WSU study finds methadone is easier to access in Canada than the U.S.
The research says Americans addicted to opioids often have to drive hours to find methadone clinics.
Washington State University researchers have found that if you’re searching for methadone to treat an opioid addiction, you’re better off going to Canada.
Methadone is a drug with a reputation as an effective treatment for opioid addiction.
Ofer Amram from the WSU College of Medicine and researchers from Yale and Simon Fraser universities collected data from 14 states and three provinces with the highest opioid overdose rates. They surveyed more than 500 clinics that provide methadone. Amram says they discovered where it’s easiest to get the drug.
“In Canada there are methadone clinics, but there are also primary care physicians who are allowed to prescribe methadone treatment so you don’t necessarily have to go to dedicated methadone treatment," he said.
And, Amram says, once you’re established in methadone treatment there, you can pick up the drug at a private pharmacy.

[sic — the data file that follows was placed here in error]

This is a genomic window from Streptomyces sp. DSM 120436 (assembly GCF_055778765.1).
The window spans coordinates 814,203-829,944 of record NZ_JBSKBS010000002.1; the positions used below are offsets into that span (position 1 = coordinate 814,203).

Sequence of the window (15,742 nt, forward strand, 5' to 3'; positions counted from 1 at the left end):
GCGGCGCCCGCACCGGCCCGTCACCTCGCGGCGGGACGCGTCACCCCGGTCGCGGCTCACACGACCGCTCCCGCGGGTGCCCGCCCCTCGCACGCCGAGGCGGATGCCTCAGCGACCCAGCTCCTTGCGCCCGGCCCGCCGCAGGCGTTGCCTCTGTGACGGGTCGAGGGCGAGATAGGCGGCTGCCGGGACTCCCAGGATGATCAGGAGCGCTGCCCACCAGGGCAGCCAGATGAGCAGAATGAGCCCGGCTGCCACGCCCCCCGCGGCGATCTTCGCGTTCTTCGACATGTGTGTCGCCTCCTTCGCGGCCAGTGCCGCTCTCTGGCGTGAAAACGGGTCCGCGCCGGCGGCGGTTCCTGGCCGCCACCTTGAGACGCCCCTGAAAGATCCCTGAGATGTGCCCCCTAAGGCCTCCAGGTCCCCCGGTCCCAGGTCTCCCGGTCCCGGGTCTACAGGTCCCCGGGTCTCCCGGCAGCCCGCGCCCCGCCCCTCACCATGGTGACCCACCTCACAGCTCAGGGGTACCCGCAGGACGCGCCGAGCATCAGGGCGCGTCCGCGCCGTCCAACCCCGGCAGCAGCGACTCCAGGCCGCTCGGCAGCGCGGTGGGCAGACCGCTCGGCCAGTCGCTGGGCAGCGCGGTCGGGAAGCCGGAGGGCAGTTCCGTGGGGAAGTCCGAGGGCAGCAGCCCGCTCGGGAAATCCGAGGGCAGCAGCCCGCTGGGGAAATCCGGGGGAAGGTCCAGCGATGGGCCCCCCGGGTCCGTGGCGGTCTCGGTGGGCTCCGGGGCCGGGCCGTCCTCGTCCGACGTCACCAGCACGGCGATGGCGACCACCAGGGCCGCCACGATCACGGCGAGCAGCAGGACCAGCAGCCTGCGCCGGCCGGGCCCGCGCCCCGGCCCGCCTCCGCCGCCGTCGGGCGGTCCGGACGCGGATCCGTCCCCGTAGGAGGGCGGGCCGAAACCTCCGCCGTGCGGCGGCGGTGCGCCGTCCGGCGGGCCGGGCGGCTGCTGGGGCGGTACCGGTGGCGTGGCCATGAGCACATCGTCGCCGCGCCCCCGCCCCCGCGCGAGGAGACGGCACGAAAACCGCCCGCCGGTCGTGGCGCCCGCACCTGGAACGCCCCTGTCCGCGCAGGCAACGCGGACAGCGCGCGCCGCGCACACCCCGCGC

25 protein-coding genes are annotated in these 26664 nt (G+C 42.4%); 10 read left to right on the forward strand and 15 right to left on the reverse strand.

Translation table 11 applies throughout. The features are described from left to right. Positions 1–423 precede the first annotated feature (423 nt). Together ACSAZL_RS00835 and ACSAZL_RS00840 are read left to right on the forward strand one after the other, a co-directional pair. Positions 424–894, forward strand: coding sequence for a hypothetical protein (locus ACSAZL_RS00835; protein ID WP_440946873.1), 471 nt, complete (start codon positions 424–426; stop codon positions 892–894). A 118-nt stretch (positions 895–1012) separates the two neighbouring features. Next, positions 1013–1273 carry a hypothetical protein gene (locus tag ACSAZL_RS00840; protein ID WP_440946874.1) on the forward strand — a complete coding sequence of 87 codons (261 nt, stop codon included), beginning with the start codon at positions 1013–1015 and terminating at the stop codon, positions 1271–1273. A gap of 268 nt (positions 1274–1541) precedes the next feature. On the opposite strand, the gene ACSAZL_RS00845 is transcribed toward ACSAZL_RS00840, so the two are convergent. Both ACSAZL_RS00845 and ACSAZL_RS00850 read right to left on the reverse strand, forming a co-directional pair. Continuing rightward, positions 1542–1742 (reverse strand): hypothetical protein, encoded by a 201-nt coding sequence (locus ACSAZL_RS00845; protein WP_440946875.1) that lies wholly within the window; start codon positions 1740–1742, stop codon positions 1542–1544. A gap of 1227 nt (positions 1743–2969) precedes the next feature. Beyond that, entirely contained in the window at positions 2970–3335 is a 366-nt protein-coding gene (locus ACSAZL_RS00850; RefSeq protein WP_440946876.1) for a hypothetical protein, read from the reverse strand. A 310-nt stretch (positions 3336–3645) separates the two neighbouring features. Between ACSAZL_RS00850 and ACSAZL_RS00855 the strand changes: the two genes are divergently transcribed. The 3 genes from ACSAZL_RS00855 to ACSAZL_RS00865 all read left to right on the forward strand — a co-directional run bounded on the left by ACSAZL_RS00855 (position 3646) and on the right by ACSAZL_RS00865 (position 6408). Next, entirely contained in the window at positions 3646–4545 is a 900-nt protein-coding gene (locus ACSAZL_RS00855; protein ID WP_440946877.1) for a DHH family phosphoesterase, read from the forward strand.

In contrast, he says rural Americans often drive for hours to access methadone. Dedicated clinics are few and far between.
“In Spokane, for example, this one publicly-funded clinic [the Spokane Regional Health District] really serves many counties within eastern Washington, so it’s just one clinic. Moreover, you initiate treatment at this clinic, but you also have to come and receive treatment at the clinic," he said.
One sign, though, that Amram considers positive: he says the U.S. government has extended a pandemic-era rule that allows clinics the option of sending more addicted patients home with methadone rather than requiring them to consume it at the clinic.
The team’s research was published in the journal Drug and Alcohol Dependence.